I actually dig New Year’s Eve. Shocked? Sure, it can be depressing. It can be lonely. It can be disappointing. It can seem irrelevant to mark an arbitrary passage of time using something as silly as a solar calendar.
But all of that aside, I like to feel the end. And then the beginning. Most of all, I like to know I SURVIVED. I don’t always think I’m going to. I’m sure that sounds pretty bleak, especially to the kind of people who have mastered things like “positive thinking” and “gratitude.” But survival is sometimes the best I can do. And I like to applaud myself for doing it.
I recently read something that hit me very profoundly about how to cope with people in your life who are suffering from depression.
“Depression is an illness; not a perception.”
It’s not like this is really some brand-spanking-shiny-new thought for me, but I felt myself breathe a deep sigh of relief when I read those words.
I have an illness. I’m not just being negative, or looking at life in the wrong way. It’s not that I’m just a fuck-up who can’t master the art of positive thinking. It’s not that I don’t understand gratitude. It’s not that I’m trying to get you to feel sorry for me. It’s not that I’m just not trying. It’s that I am wired this way. If it was as simple as “changing my perception,” “thinking positively,” or “being grateful,” don’t you think I would have done it by now? Do you really think I NEVER thought of it? Never tried it? Never tried to do ALL of those fucking things on ALL of those fucking lists that tell you that happiness is a choice? If HAPPINESS was a choice, why wouldn’t I have made it by now? Am I really just overly attached to my misery? No. You may not believe me, but no. I am not attached to my misery. I don’t like being in pain. I don’t like being unhappy. I don’t like waking up almost every single day with the nagging doubt that I will even be able to get through it, but knowing I have to anyway because suicide is chicken-shit and rude. I don’t like reading articles like “10 Steps to Being Happier – NOW!” with pictures of women smiling on sandy beaches with their arms outstretched loving this wonderful happy new life that they DECIDED to have. That their deep breaths and gratitude jars and attitude changes somehow work for them in a way that they’ve never worked for me. That now, on top of being depressed, I have to feel like a failure, because I could be happy if I would just try harder, and do it RIGHT. Like this chick:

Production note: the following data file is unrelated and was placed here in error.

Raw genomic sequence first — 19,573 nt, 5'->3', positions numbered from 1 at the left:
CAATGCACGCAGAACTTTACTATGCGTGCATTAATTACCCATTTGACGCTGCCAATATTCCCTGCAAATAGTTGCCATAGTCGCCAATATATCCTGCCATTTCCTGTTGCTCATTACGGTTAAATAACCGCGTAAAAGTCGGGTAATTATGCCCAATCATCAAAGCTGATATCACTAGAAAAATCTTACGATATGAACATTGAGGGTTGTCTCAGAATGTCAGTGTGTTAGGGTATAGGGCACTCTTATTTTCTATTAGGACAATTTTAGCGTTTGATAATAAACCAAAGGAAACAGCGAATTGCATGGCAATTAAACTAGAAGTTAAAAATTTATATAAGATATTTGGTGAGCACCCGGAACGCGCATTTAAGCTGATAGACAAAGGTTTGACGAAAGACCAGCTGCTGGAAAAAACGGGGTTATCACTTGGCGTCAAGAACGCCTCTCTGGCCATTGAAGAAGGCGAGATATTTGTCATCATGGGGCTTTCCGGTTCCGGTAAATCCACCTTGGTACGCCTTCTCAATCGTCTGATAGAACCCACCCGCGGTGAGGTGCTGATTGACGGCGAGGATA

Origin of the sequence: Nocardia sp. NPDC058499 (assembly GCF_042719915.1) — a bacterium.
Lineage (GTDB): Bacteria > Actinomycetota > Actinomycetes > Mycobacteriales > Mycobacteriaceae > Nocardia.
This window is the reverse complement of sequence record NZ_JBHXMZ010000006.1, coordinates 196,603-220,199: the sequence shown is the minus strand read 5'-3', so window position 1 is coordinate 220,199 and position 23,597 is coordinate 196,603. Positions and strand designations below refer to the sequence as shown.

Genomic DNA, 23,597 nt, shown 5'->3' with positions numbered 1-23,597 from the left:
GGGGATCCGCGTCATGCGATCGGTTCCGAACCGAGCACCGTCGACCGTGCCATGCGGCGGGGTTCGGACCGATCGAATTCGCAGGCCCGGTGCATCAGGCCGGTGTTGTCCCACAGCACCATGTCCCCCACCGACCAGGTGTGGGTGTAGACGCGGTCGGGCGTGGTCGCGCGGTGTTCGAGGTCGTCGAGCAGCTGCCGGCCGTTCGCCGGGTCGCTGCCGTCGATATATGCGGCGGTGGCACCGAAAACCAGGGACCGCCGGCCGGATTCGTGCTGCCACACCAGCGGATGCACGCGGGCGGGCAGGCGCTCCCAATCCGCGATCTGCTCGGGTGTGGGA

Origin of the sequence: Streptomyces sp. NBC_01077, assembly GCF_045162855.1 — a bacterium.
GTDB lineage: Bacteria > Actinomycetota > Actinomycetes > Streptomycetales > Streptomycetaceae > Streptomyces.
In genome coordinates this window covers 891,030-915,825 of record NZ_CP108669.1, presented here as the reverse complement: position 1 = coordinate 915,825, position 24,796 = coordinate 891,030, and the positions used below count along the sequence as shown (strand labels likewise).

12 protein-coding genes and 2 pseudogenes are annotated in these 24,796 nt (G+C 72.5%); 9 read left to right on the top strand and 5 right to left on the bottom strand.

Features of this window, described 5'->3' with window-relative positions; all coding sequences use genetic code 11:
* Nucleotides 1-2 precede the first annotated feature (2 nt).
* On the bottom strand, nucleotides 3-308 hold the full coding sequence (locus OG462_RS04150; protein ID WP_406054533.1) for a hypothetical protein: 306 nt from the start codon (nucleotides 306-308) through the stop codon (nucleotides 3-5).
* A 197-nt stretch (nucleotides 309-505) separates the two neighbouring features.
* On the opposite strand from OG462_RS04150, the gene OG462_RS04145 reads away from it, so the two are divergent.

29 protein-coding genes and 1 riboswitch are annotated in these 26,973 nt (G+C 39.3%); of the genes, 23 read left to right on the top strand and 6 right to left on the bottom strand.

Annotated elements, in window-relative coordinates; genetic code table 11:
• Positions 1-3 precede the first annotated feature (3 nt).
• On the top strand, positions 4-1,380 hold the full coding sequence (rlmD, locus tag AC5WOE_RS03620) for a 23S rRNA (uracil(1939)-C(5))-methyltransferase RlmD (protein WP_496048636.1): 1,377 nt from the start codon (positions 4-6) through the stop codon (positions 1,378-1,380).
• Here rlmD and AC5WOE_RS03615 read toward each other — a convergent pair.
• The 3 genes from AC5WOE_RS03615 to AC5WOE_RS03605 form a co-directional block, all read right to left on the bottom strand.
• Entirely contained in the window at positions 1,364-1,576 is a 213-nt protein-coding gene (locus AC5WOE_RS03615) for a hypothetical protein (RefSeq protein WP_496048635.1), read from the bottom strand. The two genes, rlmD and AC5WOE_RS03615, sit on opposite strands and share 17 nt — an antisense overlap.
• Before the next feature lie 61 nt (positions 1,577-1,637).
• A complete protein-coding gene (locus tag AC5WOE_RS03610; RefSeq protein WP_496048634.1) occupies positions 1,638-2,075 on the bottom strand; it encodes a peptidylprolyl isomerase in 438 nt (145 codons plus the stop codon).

I hate the implication that I’m not happy because I’m not grateful. Fuck you. What an oversimplification of a complicated mental state.
It’s like when I struggle with my weight, which is complicated by middle age, years of disordered eating and hypothyroidism, and people think they are being helpful when they give me completely inane advice. Really? Do you honestly think I don’t know what foods are healthy? Did you seriously just advise me to consider taking a walk? Really. A walk? Do you actually think I’m so fat and so stupid that I can’t walk or never thought of it? Oh really, exercise burns calories? OMG! Who knew? And on top of that, just because Zumba and green tea or gluten-free Pilates changed your life doesn’t mean it’s going to change mine. Everybody is different, and I think one of the best things we can do for each other is be tolerant. I don’t know your journey, and you don’t know mine. But I think we can be respectful of each other’s experiences, and say if something works for you, great. If I’ve tried it and it didn’t work, believe me, I don’t need to hear the advice to try it harder or more or better. I need to find my own way.